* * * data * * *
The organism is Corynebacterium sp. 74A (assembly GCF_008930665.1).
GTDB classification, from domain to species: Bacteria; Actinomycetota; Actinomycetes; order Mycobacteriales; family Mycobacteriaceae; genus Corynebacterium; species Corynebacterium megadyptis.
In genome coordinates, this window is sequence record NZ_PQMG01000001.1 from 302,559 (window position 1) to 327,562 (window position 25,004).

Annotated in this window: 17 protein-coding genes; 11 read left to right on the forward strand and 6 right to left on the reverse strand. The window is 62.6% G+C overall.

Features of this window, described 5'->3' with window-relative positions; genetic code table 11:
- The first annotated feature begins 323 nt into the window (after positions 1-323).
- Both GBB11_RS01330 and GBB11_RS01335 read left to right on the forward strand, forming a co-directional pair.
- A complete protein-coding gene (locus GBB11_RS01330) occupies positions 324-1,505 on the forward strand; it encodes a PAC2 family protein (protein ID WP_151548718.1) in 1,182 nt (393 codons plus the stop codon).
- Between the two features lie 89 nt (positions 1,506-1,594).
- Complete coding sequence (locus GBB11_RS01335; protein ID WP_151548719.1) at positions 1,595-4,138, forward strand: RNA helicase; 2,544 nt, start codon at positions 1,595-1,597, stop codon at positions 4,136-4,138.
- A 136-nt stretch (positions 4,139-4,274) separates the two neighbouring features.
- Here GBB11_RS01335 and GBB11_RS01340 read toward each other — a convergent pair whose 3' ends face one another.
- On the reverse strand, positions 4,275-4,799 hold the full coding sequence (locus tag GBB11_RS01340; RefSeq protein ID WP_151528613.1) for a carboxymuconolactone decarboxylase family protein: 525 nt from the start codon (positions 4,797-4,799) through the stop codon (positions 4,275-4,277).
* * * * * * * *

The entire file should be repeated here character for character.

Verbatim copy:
The organism is Corynebacterium sp. 74A (assembly GCF_008930665.1).
GTDB classification, from domain to species: Bacteria; Actinomycetota; Actinomycetes; order Mycobacteriales; family Mycobacteriaceae; genus Corynebacterium; species Corynebacterium megadyptis.
In genome coordinates, this window is sequence record NZ_PQMG01000001.1 from 302,559 (window position 1) to 327,562 (window position 25,004).

Annotated in this window: 17 protein-coding genes; 11 read left to right on the forward strand and 6 right to left on the reverse strand. The window is 62.6% G+C overall.

Features of this window, described 5'->3' with window-relative positions; genetic code table 11:
- The first annotated feature begins 323 nt into the window (after positions 1-323).
- Both GBB11_RS01330 and GBB11_RS01335 read left to right on the forward strand, forming a co-directional pair.
- A complete protein-coding gene (locus GBB11_RS01330) occupies positions 324-1,505 on the forward strand; it encodes a PAC2 family protein (protein ID WP_151548718.1) in 1,182 nt (393 codons plus the stop codon).
- Between the two features lie 89 nt (positions 1,506-1,594).
- Complete coding sequence (locus GBB11_RS01335; protein ID WP_151548719.1) at positions 1,595-4,138, forward strand: RNA helicase; 2,544 nt, start codon at positions 1,595-1,597, stop codon at positions 4,136-4,138.
- A 136-nt stretch (positions 4,139-4,274) separates the two neighbouring features.
- Here GBB11_RS01335 and GBB11_RS01340 read toward each other — a convergent pair whose 3' ends face one another.
- On the reverse strand, positions 4,275-4,799 hold the full coding sequence (locus tag GBB11_RS01340; RefSeq protein ID WP_151528613.1) for a carboxymuconolactone decarboxylase family protein: 525 nt from the start codon (positions 4,797-4,799) through the stop codon (positions 4,275-4,277).